What makes it great: “It has great views of the river and downtown,” Porter said. Runners pass numerous recreational fields as well as a birdhouse sanctuary. “People may or may not jump off the bridge and do a cannonball run in the summer to cool off on a hot summer day,” he said. 
— Angie Sykeny 
 
Nashua loop
Hills, flats and some nice scenery
The run: Beth Whipple, a manager at Fleet Feet Sports in Nashua and board member of the Gate City Striders, organizes local routes for people training to run 5Ks, half-marathons and marathons. One route of about medium length and difficulty she constructed begins and ends outside the store at 4 Coliseum Ave. in Nashua. 
The route picks up on Broad Street by looping around on Gusabel Avenue, then continues east on the Broad Street Parkway. 
“It’s a big downhill, then goes into the mill area and through the Clocktower Place,” Whipple said. “Then it goes out to Factory Street, and takes a left onto Main Street.”
From Main Street, the route continues north for about four blocks until you reach the fork where Amherst and Concord streets intersect. Whipple said you bear right and take the gradual uphill on Concord Street and eventually through Greeley Park before taking a left on Hills Ferry Road. The run will continue through some residential neighborhoods crossing over first Manchester and then Watson streets before eventually bringing you out to Amherst Street. From there, turning on Troy Street, then Pinehill Avenue and then Sullivan Street will take you back to Broad Street going back toward the store, looped back to where you came from. 
Distance: 7.2 miles
Difficulty level: Medium
What makes it great: According to Whipple, the route contains sidewalks almost in its entirely, and features a relatively flat terrain with minimal turns.
“It’s got a nice mix of hills and flats, so people can recover,” she said. “It’s also got some quiet areas and some nice scenery as well to keep people distracted. I think people prefer a looped course, just because it’s easier to keep focused knowing that you’re going to come back the same way. … We try to keep it pretty straight so people don’t have to worry about getting lost.”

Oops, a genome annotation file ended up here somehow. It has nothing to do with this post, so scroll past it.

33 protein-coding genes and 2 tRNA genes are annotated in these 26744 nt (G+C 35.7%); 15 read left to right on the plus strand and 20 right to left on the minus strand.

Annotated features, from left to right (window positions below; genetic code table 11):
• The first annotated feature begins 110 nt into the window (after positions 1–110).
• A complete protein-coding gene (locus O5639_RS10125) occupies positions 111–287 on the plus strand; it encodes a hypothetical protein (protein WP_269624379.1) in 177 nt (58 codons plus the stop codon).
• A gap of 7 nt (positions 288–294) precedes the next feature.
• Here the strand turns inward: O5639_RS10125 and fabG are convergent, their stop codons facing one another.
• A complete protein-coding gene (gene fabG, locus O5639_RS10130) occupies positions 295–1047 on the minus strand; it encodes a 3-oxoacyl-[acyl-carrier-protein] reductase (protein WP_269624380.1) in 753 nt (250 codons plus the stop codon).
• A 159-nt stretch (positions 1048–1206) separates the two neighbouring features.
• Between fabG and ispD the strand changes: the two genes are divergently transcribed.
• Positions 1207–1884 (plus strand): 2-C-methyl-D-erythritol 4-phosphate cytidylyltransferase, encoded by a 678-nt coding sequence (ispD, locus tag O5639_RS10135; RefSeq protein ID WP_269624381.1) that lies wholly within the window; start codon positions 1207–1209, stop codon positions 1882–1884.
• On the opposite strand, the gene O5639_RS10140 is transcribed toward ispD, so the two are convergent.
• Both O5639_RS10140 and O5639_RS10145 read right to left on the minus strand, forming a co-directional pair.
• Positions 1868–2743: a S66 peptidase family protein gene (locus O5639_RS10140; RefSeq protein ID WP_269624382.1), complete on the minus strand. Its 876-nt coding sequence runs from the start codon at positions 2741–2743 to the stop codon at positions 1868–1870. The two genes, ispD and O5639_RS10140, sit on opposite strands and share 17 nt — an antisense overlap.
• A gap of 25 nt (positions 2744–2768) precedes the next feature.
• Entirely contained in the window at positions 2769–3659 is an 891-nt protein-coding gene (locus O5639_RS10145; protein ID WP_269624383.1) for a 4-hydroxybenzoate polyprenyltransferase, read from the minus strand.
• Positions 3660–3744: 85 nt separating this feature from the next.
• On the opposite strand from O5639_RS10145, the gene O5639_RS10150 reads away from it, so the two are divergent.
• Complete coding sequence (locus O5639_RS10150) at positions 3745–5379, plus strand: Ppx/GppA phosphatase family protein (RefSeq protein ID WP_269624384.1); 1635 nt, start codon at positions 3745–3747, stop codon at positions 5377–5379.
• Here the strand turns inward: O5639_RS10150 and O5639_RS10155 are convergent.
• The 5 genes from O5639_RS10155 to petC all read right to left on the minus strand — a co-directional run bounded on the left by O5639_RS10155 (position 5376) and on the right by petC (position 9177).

— Matt Ingersoll 
 
Capital City trail run
From orchard to Audubon
The run: Concord residents Mike Schowalter and Katharine Woodman-Maynard manage a trail running group, which meets at a different trail in the Capital City every Wednesday at 6 p.m. The group met for its first run of the season on May 2 and will continue to meet at trails usually through October, according to Woodman-Maynard.
One of the more easily accessible routes they recommend is the West End Farm trail; the seven-mile route connects Carter Hill Orchard on one end to the New Hampshire Audubon Center on the other, but also connects many intersecting routes with other trails along the way.
“It goes through a variety of terrains through the woods, and along some rivers and marshes,” Woodman-Maynard said.
The trail can be run from either end, with parking available at both end points, and is specifically marked all along the way, also passing Rossview Farm and Dimond Hill Farm.
“There are some really nice views at Carter Hill Orchard. There’s a raptor tower you can see, and then there’s donuts and apple picking in the fall, so it’s a cool place to go,” Woodman-Maynard said.
From Carter Hill Orchard, the West End Farm trail continues south for about two miles to District No. 5 road, then for 1.45 miles to Currier Road, 0.8 miles to Hopkinton Road, 1.5 miles to the Interstate 89 underpass, and 1.45 miles to Silk Farm Road before reaching the Audubon. A few connectors along the way can also bring you to Swope Park, Winant Park and other nearby destinations.
Distance: 7.25 miles 
Difficulty level: Medium
What makes it great: Woodman-Maynard said of the dozens of miles of trails available for running in Concord, the West End Farm trail is one of the easiest trails to follow because it is well-marked, mostly flat and relatively linear.
“It’s probably the one people would be most comfortable with,” she said. “It’s a good one for new trail runners because it’s marked very specifically.”
— Matt Ingersoll